Jisoo is all doe-eyed and demure as she plays the sweet-hearted love song Flower; while Rosé, Blackpink’s most gifted writer, shows off her pop nous with a medley of the hit songs Gone and On The Ground.

Jennie, fresh from her co-starring role in the HBO drama Idol, shines through a playful version of Solo; while Lisa, who best embodies the band’s in-your-face attitude, rips through the hip-hop track Money, then starts voguing in the dance breakdown.

The only slight hiccup comes when air cannons shoot thousands of streamers into the air during Rosé’s solo set, only for a gust of wind to blow them backwards into the stage, where they hang off the lighting rig for the rest of the night.

Edgier lyrics

Shrugging off the hitch, the band reunite for a high-octane third act, that includes the summer dance anthem Lovesick Girls and the insistently catchy Shut Down (which samples Paganini’s second violin concerto, La Campanella, to great effect).

But the highlight is Tally, whose strident lyrics – “No one’s keeping tally, I do what I want with who I like” – are an unusual affirmation of sexual liberation in the notoriously buttoned-up world of K-pop.

Rosé introduces the song as being “very special to us”, and the band drop their choreography to perform it side-by-side – like the Spice Girls doing 2 Become 1, only with more f-bombs.

Their undisguised affection suggests there’s still life left in the band; despite speculation over whether they’ll resign their seven-year contract with YG Entertainment, which is thought to expire next month.

Should they take the opportunity to wrestle more control over their career, the edgier lyrical content of Tally feels like a signpost for where they want to go next.

Not that any of those backstage machinations matter to the fans in the field, who holler out every word – even the Korean ones – as the show comes to an explosive finale with the gargantuan hooks of DDU-DU DDU-DU and the euphoric Forever Young.

“We definitely did not expect this much energy,” declares Rosé, as she waves goodbye.

“I can’t put it into words, but thank you so much for everyone who showed up today,” adds Jennie.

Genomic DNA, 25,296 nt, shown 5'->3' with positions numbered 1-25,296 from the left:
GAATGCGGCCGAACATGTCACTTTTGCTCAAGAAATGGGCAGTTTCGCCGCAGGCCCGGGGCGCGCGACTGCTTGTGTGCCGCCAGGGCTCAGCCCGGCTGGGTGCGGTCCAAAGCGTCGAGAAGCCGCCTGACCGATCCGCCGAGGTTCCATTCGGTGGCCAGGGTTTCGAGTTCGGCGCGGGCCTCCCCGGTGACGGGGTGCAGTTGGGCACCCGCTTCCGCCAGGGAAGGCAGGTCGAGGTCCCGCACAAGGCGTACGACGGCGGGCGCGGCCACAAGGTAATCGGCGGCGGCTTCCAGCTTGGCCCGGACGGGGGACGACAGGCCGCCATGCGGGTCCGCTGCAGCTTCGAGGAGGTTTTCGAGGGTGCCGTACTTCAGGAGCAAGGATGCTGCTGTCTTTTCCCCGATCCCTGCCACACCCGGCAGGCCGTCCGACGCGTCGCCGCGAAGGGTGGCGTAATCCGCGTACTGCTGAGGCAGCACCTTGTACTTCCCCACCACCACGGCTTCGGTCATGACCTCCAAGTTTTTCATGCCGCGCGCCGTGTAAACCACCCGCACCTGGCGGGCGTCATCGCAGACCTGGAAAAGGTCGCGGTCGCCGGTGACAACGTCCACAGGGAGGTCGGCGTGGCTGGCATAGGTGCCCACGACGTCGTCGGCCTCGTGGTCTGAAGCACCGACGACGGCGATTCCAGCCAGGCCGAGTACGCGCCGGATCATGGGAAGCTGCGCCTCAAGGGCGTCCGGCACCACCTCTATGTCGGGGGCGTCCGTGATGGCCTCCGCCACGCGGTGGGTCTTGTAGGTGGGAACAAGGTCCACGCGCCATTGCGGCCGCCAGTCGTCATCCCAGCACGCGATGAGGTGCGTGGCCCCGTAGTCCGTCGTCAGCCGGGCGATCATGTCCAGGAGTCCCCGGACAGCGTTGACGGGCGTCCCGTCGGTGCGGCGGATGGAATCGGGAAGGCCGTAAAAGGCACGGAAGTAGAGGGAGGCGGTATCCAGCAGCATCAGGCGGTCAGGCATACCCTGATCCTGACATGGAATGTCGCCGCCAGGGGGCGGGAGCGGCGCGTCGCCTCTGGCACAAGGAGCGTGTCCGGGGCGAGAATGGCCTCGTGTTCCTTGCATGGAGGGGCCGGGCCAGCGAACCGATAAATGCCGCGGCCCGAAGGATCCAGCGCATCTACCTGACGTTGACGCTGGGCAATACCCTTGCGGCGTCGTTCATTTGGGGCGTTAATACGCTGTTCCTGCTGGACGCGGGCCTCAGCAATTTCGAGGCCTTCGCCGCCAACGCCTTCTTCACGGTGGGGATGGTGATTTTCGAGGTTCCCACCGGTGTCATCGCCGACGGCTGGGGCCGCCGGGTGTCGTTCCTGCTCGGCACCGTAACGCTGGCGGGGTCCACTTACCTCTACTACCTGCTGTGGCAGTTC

It’s worth pointing out that the Hyde Park gig involved a completely revamped setlist from Blackpink’s current world tour, incorporating both new staging and choreography.

Although the band previously delivered a version of the set when they played Coachella in April, they had to relearn all the changes while playing in Australia last week; and squeezed in a final dress rehearsal during soundcheck on Sunday morning, about 24 hours after flying into the UK from Incheon in South Korea.

But rather than letting jetlag get the better of them, onlookers said they were full of energy and perfectly locked in sync, performing as if they had a full audience in front of them.

“On any level, with any comparison, it’s a spectacular, spectacular show,” says Jim King, who booked the band for Hyde Park.

“Playing Hyde Park or Coachella is very demanding on an artist, especially on a pop artist. And the level of detail in that show, combined with all the one-off elements, just shows how professional and talented they are.”

And while Blackpink are the first K-pop band to headline a UK festival, King, who is the head of European festivals for live entertainment giant AEG, says they won’t be the last.

“This genre of music is only going to get bigger,” he says. “You’ve seen it today. There’s great passion out there, even though many of these bands have never been to a greenfield festival before.

“I think that any resistance we may have felt before has been blown away by Blackpink – and that opens the door for many of their contemporaries to come through as well. “

cr. BBC